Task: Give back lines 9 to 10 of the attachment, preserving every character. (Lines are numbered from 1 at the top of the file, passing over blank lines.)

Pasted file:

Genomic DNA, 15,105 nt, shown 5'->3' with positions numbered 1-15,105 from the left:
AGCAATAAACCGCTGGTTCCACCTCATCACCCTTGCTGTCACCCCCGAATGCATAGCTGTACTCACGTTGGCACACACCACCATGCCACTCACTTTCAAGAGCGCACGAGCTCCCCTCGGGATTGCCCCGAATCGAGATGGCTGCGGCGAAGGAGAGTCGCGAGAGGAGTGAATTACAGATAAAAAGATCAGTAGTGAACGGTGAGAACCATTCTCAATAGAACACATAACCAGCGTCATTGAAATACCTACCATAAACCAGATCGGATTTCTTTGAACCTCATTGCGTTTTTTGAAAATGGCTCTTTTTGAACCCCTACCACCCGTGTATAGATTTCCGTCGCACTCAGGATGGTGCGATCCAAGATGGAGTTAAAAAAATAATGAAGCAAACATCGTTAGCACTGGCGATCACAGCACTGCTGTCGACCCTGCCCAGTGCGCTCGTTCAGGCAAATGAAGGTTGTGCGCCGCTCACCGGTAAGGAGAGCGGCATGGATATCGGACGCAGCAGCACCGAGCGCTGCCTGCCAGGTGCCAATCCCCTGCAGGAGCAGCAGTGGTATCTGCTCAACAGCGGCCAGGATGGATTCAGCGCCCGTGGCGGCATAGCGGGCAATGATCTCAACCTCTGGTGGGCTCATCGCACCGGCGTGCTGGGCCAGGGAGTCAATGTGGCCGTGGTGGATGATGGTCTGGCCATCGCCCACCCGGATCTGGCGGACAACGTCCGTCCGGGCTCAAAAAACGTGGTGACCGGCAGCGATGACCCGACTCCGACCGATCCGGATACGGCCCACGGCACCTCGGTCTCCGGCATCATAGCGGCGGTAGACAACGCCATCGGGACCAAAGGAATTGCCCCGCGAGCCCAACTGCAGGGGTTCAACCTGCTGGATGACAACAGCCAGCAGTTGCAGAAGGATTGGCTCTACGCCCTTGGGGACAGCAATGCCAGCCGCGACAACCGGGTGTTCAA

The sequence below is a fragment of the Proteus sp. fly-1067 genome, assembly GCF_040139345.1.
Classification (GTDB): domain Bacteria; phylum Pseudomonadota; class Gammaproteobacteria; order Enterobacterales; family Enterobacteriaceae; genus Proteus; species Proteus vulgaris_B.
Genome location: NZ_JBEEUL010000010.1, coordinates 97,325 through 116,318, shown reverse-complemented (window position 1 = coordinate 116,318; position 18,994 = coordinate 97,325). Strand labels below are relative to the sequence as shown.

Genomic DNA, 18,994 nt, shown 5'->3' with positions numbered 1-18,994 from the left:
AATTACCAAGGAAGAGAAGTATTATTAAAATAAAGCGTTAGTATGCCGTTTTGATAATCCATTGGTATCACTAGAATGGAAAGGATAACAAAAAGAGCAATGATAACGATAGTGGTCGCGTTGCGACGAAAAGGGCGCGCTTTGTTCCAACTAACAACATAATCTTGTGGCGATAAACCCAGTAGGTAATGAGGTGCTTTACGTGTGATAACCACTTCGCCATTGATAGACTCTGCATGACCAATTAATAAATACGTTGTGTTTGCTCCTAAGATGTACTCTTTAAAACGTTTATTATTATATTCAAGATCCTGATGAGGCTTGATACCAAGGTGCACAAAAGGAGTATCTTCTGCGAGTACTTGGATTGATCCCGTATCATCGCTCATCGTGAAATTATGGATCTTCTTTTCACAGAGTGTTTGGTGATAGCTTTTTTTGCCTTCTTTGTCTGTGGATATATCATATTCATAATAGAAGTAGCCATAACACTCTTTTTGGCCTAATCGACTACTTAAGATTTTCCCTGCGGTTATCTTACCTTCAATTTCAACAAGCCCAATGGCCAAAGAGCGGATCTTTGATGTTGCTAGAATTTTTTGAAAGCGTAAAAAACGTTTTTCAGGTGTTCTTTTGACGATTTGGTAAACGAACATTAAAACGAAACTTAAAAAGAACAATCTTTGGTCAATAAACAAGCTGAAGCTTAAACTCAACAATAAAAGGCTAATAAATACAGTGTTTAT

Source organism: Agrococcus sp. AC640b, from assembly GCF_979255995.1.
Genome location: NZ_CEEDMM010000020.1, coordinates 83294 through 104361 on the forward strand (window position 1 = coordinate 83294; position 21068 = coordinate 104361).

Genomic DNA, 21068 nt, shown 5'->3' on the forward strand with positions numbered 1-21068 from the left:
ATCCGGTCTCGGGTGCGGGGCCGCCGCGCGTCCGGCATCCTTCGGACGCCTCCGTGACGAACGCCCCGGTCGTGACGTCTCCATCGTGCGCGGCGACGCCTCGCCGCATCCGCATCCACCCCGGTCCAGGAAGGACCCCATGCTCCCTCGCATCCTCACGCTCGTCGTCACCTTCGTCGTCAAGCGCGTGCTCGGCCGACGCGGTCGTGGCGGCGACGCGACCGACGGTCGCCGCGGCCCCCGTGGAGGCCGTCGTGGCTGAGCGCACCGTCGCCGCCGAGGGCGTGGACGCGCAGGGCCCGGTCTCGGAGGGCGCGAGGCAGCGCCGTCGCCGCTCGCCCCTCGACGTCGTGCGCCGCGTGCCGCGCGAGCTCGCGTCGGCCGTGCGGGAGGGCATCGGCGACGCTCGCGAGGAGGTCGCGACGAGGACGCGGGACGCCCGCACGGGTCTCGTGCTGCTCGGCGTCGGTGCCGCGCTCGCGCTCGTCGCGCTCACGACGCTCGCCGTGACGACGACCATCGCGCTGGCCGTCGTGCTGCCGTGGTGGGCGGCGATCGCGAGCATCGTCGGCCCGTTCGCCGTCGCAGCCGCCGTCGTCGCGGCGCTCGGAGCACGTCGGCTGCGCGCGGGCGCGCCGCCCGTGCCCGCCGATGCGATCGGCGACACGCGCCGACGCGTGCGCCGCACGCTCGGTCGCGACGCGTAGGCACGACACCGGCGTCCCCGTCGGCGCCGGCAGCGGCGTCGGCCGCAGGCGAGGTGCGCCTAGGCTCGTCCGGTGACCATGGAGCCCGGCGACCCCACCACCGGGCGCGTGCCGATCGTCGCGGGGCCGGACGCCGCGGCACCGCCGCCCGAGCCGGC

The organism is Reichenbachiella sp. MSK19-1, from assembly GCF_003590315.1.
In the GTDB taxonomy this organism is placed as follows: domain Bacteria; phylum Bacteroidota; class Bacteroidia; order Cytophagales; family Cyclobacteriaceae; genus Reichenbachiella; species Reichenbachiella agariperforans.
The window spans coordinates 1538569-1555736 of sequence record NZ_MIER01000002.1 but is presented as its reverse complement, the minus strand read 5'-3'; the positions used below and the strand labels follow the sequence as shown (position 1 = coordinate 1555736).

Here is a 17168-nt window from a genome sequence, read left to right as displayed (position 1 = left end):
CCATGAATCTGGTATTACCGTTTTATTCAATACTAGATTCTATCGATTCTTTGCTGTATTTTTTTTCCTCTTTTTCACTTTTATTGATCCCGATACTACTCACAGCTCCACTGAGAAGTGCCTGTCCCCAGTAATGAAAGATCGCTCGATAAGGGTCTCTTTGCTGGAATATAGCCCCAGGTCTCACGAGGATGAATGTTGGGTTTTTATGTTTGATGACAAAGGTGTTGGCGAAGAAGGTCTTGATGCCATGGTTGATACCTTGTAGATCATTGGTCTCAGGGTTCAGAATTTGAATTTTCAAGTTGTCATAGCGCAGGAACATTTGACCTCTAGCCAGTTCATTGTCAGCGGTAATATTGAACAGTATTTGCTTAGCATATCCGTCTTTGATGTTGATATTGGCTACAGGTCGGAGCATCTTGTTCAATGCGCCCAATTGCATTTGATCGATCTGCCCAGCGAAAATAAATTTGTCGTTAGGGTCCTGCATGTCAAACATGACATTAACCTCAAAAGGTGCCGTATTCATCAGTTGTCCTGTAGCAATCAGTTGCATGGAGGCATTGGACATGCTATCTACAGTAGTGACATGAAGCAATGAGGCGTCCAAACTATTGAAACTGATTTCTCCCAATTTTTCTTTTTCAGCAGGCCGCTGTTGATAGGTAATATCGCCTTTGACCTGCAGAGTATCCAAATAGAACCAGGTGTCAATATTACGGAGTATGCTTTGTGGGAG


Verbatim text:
Genome location: NZ_CEEDMM010000020.1, coordinates 83294 through 104361 on the forward strand (window position 1 = coordinate 83294; position 21068 = coordinate 104361).

Genomic DNA, 21068 nt, shown 5'->3' on the forward strand with positions numbered 1-21068 from the left: